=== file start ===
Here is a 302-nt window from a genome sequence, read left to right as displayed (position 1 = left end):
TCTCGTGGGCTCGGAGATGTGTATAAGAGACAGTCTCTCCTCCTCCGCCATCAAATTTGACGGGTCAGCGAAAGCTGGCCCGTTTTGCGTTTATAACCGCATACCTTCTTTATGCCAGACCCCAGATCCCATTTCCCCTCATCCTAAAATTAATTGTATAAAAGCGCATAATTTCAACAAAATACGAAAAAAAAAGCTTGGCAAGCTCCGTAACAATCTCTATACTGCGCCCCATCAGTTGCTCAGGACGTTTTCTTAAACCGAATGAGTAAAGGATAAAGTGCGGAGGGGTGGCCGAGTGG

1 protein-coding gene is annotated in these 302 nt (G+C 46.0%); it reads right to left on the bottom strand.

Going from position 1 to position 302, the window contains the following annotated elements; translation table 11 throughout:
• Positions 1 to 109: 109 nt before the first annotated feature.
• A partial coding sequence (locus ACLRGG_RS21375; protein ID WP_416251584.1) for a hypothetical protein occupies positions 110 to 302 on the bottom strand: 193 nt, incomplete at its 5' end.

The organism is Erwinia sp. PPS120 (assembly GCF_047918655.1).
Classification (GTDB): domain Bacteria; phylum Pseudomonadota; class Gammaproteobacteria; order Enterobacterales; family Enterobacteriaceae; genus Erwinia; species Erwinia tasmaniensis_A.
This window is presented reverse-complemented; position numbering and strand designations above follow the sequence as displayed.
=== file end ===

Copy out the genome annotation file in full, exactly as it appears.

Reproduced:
Here is a 302-nt window from a genome sequence, read left to right as displayed (position 1 = left end):
TCTCGTGGGCTCGGAGATGTGTATAAGAGACAGTCTCTCCTCCTCCGCCATCAAATTTGACGGGTCAGCGAAAGCTGGCCCGTTTTGCGTTTATAACCGCATACCTTCTTTATGCCAGACCCCAGATCCCATTTCCCCTCATCCTAAAATTAATTGTATAAAAGCGCATAATTTCAACAAAATACGAAAAAAAAAGCTTGGCAAGCTCCGTAACAATCTCTATACTGCGCCCCATCAGTTGCTCAGGACGTTTTCTTAAACCGAATGAGTAAAGGATAAAGTGCGGAGGGGTGGCCGAGTGG

1 protein-coding gene is annotated in these 302 nt (G+C 46.0%); it reads right to left on the bottom strand.

Going from position 1 to position 302, the window contains the following annotated elements; translation table 11 throughout:
• Positions 1 to 109: 109 nt before the first annotated feature.
• A partial coding sequence (locus ACLRGG_RS21375; protein ID WP_416251584.1) for a hypothetical protein occupies positions 110 to 302 on the bottom strand: 193 nt, incomplete at its 5' end.

The organism is Erwinia sp. PPS120 (assembly GCF_047918655.1).
Classification (GTDB): domain Bacteria; phylum Pseudomonadota; class Gammaproteobacteria; order Enterobacterales; family Enterobacteriaceae; genus Erwinia; species Erwinia tasmaniensis_A.
This window is presented reverse-complemented; position numbering and strand designations above follow the sequence as displayed.